If you are in the service industry…and if you’re reading this, you most likely are…you will have heard the universal law of customer service, ‘The Customer is Always Right’.
This phrase was made famous by Harry Gordon Selfridge , a successful retailer over 100 years ago, who learnt early in his career that the success of his department store depended on the happiness of his customers.
Swiss hotelier César Ritz, founder of Ritz Carlton hotels said it another way…’The Customer is Never Wrong’. His philosophy was “If a customer complains about a dish or the wine, immediately remove it and replace it, no questions asked.” That attitude still prevails at Ritz Carlton hotels and is a big factor in the brand’s success. The company doesn’t spend time questioning customers’ complaints but instead works to quickly solve problems.
Stew Leonard is another advocate of this belief and takes it a step further. At the door of each of his highly successful chain of supermarkets in USA is a large rock. Engraved into that rock is the following message;
Rule 1: The Customer Is Always Right!
Rule 2: If The Customer Is Ever Wrong, Reread Rule 1.
His staff understand the true meaning of customer service…that they must do everything in their power to keep their customers happy because happy customers not only come back, they bring their friends..
I recently visited my supermarket and it was obvious that they had never heard of this universal law.
While attempting to use the automated checkout, a computer error kept on appearing. Becoming more and more frustrated and just wanting to get in and get out, I called the attendant over to see if she could help with my dilemma. After a bit of eye rolling and sighing on her part, she informed me that I had my bag on the wrong side which was causing the error. Feeling her condescending attitude and noticing that the machines displayed no instruction to that point, I suggested some signage might help others in the same situation. To which she verbally defended, as she pointed out a very small metal thingy on the side I obviously should have seen.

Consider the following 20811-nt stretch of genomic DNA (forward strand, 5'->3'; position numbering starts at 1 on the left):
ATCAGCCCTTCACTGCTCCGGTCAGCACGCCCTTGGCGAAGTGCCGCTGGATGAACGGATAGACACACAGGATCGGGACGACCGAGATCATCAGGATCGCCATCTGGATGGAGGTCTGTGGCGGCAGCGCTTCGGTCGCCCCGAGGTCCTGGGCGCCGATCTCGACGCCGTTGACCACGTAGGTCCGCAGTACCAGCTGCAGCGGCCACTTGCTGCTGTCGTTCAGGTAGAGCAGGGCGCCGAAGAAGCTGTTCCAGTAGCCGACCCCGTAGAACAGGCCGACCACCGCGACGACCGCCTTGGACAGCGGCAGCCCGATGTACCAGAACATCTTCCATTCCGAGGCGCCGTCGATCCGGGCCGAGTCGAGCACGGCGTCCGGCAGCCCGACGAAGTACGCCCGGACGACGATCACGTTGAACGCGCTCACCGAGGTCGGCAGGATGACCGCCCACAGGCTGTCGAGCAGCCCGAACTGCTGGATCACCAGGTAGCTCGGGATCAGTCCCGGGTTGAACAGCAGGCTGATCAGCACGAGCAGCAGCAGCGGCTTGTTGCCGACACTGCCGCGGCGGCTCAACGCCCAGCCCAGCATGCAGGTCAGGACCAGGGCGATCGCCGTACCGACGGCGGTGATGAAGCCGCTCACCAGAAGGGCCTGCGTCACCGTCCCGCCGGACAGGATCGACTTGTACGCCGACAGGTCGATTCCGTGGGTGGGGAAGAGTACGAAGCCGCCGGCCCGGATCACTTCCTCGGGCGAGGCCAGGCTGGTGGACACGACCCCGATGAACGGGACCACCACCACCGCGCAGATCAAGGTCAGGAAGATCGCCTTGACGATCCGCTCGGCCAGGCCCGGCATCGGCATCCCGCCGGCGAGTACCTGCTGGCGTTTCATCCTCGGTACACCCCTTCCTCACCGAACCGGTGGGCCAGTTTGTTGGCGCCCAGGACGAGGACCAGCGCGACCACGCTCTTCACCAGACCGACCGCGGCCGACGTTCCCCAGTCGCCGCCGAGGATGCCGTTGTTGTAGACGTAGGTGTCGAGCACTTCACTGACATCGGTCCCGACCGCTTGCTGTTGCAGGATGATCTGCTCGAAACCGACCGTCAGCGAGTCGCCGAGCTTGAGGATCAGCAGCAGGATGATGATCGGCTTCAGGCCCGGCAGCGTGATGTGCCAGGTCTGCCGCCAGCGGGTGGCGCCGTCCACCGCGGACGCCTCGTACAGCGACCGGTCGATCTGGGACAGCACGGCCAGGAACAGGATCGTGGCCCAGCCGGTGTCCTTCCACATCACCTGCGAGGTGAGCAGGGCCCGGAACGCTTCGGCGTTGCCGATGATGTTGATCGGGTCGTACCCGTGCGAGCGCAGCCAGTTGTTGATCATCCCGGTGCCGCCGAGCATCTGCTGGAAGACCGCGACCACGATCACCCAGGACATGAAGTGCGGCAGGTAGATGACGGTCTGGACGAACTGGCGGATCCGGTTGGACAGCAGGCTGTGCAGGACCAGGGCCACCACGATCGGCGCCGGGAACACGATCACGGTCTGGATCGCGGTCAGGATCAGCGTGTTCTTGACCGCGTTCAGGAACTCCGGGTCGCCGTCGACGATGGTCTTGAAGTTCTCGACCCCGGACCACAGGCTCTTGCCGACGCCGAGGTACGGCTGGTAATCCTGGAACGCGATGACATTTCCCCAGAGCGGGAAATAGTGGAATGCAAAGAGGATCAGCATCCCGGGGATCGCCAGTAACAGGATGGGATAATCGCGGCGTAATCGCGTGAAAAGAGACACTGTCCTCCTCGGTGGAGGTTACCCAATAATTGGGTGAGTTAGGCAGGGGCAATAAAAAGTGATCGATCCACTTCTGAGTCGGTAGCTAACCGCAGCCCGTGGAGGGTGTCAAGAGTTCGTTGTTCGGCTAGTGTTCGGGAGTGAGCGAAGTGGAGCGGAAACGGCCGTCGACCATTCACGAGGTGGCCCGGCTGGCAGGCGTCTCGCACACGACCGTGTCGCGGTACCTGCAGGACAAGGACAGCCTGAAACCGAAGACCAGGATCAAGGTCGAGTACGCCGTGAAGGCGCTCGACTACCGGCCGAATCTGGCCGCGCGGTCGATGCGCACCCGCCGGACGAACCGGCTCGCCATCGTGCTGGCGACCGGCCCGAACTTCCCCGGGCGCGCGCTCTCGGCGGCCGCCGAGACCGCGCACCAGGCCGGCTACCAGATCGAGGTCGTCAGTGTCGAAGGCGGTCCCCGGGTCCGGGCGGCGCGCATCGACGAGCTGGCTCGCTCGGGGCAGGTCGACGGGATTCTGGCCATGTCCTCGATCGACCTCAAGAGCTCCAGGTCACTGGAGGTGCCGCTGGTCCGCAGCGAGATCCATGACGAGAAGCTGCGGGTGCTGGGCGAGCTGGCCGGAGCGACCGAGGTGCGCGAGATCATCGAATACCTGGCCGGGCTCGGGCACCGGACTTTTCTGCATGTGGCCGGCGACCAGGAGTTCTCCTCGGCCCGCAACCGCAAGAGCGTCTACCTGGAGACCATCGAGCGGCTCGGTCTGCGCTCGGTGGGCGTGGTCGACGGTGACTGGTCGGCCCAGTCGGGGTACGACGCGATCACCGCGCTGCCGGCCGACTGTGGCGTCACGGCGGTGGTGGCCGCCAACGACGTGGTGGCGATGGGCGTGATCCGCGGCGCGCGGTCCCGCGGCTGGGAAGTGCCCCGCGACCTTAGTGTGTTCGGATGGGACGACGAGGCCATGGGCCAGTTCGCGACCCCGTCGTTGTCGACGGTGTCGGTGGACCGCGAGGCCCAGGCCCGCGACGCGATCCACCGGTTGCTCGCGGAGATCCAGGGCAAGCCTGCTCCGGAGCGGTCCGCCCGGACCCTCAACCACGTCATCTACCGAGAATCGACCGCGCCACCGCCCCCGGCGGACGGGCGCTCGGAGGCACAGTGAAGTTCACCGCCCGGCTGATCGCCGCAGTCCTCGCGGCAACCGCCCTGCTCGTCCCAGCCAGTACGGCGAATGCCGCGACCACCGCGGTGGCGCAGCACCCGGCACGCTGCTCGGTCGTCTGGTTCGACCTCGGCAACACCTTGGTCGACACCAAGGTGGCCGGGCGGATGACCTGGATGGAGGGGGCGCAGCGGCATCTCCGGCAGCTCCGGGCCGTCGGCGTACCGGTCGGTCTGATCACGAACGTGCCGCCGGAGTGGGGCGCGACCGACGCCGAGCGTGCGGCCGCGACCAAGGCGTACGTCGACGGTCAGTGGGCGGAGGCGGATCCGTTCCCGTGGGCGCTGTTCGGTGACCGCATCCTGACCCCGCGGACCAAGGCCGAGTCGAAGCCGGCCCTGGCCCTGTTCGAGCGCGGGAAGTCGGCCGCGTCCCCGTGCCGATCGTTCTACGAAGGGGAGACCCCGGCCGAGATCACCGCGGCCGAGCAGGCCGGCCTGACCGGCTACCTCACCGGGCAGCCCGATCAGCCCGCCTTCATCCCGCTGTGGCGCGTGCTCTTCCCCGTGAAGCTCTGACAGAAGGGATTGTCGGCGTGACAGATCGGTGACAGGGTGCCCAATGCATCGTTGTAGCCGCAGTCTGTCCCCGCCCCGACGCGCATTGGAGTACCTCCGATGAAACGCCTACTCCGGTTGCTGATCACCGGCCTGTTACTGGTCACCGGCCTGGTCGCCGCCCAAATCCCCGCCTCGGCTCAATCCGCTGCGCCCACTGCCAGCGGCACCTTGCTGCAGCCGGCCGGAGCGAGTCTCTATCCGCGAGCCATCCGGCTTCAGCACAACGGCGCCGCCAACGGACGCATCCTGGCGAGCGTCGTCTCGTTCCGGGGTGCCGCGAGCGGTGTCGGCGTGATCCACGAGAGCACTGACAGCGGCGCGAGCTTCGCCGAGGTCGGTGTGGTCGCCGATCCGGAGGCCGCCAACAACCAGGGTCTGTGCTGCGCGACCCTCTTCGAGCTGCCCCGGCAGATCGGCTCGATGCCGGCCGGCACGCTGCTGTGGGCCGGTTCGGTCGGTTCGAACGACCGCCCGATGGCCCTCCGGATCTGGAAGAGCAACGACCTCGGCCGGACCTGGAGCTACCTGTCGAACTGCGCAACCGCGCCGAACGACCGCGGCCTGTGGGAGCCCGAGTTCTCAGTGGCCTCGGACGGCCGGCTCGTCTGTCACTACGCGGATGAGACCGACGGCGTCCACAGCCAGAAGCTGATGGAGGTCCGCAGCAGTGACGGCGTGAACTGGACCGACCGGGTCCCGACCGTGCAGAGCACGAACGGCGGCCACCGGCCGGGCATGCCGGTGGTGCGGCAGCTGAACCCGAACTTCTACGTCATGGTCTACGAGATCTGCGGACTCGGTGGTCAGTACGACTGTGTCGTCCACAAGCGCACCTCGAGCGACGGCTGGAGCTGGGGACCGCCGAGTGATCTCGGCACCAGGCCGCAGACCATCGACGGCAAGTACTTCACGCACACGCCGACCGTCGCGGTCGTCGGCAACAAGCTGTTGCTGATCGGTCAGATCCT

As I walked out of the store towards my car feeling flustered with my encounter, I started thinking about how that attendant didn’t understand that the customer is always right. That led me to considering that she was probably right because I didn’t know how to use their machine. And she couldn’t have fixed the problem because she couldn’t help how the machine was designed. But upon thinking about it even more, I discovered something…the customer is NOT always right…but you need to make them FEEL as if they are.
So how could the situation have been handled differently using this insight, with a better outcome for both the customer and the business?
When you can’t fix something, show empathy. This shows your customer that you’re on their side and that you do actually care.
Here are my 7 tips in dealing with a challenging situation and showing empathy even when you can’t fix it.
- Listen to your customer’s point of view without interruption. If you interrupt you’ll only be fueling the fire.
- Don’t take it personally…it’s not about you, it’s feedback about the situation.
- Understand that people may see things differently to you. Put yourself in their shoes and be open to learning from their point of view rather than defending your own.
- Don’t make assumptions or judgement based on your way of seeing the situation. It may not be the only way.
- When your customer has finished downloading their point of view, thank them for their feedback.
- Express empathy by validating their feelings. You can get some clues on what to say by listening to your customer in step 1. For example, I had explained that I don’t use the automated checkout very often so what may be obvious for people who use them every day was all new to me. Armed with that information, she could have said something like…Thanks so much for your feedback. I know how frustrating it can be when you’re faced with something you’re not used to.
- Lastly, appease your customer by telling them you will pass the feedback to your manager. Your customer will leave more satisfied, feeling like they are dealing with a company that values their opinion.
Finally, not all of your customers are going to be satisfied all the time, but remember…if it wasn’t for customers you would not have a job. And if you can get used to responding to sticky situations with empathy, your job will become so much easier and less stressful.